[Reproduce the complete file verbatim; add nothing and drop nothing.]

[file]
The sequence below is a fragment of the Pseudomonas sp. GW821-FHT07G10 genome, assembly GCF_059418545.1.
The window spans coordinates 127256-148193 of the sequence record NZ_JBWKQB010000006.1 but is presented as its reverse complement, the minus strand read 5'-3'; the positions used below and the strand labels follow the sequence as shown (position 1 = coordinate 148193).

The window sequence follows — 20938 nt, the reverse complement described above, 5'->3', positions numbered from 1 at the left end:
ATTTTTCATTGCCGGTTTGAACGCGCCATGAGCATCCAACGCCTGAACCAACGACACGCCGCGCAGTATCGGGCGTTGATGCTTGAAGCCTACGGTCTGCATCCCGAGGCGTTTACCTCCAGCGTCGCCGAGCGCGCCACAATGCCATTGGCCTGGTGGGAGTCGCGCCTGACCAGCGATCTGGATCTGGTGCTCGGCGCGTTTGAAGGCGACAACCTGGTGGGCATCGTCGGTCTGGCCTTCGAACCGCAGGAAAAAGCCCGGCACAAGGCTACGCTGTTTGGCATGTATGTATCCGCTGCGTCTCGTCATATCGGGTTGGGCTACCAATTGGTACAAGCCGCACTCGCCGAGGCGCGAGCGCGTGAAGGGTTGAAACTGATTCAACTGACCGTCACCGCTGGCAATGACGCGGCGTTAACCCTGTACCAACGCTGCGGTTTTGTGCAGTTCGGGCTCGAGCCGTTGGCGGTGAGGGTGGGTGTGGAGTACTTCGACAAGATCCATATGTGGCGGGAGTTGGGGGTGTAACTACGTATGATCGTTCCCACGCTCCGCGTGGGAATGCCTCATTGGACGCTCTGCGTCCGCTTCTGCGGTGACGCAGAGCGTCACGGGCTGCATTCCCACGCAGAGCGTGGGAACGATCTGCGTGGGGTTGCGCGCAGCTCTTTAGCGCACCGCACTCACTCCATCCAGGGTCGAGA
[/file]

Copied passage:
The sequence below is a fragment of the Pseudomonas sp. GW821-FHT07G10 genome, assembly GCF_059418545.1.
The window spans coordinates 127256-148193 of the sequence record NZ_JBWKQB010000006.1 but is presented as its reverse complement, the minus strand read 5'-3'; the positions used below and the strand labels follow the sequence as shown (position 1 = coordinate 148193).

The window sequence follows — 20938 nt, the reverse complement described above, 5'->3', positions numbered from 1 at the left end:
ATTTTTCATTGCCGGTTTGAACGCGCCATGAGCATCCAACGCCTGAACCAACGACACGCCGCGCAGTATCGGGCGTTGATGCTTGAAGCCTACGGTCTGCATCCCGAGGCGTTTACCTCCAGCGTCGCCGAGCGCGCCACAATGCCATTGGCCTGGTGGGAGTCGCGCCTGACCAGCGATCTGGATCTGGTGCTCGGCGCGTTTGAAGGCGACAACCTGGTGGGCATCGTCGGTCTGGCCTTCGAACCGCAGGAAAAAGCCCGGCACAAGGCTACGCTGTTTGGCATGTATGTATCCGCTGCGTCTCGTCATATCGGGTTGGGCTACCAATTGGTACAAGCCGCACTCGCCGAGGCGCGAGCGCGTGAAGGGTTGAAACTGATTCAACTGACCGTCACCGCTGGCAATGACGCGGCGTTAACCCTGTACCAACGCTGCGGTTTTGTGCAGTTCGGGCTCGAGCCGTTGGCGGTGAGGGTGGGTGTGGAGTACTTCGACAAGATCCATATGTGGCGGGAGTTGGGGGTGTAACTACGTATGATCGTTCCCACGCTCCGCGTGGGAATGCCTCATTGGACGCTCTGCGTCCGCTTCTGCGGTGACGCAGAGCGTCACGGGCTGCATTCCCACGCAGAGCGTGGGAACGATCTGCGTGGGGTTGCGCGCAGCTCTTTAGCGCACCGCACTCACTCCATCCAGGGTCGAGA